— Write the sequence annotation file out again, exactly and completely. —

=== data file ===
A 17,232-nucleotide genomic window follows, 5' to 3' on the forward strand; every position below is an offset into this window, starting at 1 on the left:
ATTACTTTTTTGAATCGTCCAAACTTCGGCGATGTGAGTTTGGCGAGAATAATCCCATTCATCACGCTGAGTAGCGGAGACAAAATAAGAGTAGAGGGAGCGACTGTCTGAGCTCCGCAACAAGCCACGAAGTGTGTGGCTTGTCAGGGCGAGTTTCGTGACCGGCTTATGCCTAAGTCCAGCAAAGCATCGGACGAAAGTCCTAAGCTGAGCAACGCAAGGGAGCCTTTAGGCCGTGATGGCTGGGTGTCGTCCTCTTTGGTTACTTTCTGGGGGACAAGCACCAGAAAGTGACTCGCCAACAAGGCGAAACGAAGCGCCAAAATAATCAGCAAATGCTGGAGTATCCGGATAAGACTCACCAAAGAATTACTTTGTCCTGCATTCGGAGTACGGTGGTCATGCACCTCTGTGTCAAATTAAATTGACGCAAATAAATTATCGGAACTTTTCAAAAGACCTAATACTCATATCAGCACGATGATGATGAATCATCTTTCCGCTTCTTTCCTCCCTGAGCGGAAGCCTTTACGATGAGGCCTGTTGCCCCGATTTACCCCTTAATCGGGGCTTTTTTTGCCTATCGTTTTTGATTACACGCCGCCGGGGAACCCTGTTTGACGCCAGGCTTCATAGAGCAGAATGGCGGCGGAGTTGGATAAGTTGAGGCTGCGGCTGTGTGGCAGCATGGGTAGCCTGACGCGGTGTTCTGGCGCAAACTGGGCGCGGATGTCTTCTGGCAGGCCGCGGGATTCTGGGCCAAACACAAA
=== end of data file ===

A 17,232-nucleotide genomic window follows, 5' to 3' on the forward strand; every position below is an offset into this window, starting at 1 on the left:
ATTACTTTTTTGAATCGTCCAAACTTCGGCGATGTGAGTTTGGCGAGAATAATCCCATTCATCACGCTGAGTAGCGGAGACAAAATAAGAGTAGAGGGAGCGACTGTCTGAGCTCCGCAACAAGCCACGAAGTGTGTGGCTTGTCAGGGCGAGTTTCGTGACCGGCTTATGCCTAAGTCCAGCAAAGCATCGGACGAAAGTCCTAAGCTGAGCAACGCAAGGGAGCCTTTAGGCCGTGATGGCTGGGTGTCGTCCTCTTTGGTTACTTTCTGGGGGACAAGCACCAGAAAGTGACTCGCCAACAAGGCGAAACGAAGCGCCAAAATAATCAGCAAATGCTGGAGTATCCGGATAAGACTCACCAAAGAATTACTTTGTCCTGCATTCGGAGTACGGTGGTCATGCACCTCTGTGTCAAATTAAATTGACGCAAATAAATTATCGGAACTTTTCAAAAGACCTAATACTCATATCAGCACGATGATGATGAATCATCTTTCCGCTTCTTTCCTCCCTGAGCGGAAGCCTTTACGATGAGGCCTGTTGCCCCGATTTACCCCTTAATCGGGGCTTTTTTTGCCTATCGTTTTTGATTACACGCCGCCGGGGAACCCTGTTTGACGCCAGGCTTCATAGAGCAGAATGGCGGCGGAGTTGGATAAGTTGAGGCTGCGGCTGTGTGGCAGCATGGGTAGCCTGACGCGGTGTTCTGGCGCAAACTGGGCGCGGATGTCTTCTGGCAGGCCGCGGGATTCTGGGCCAAACACAAA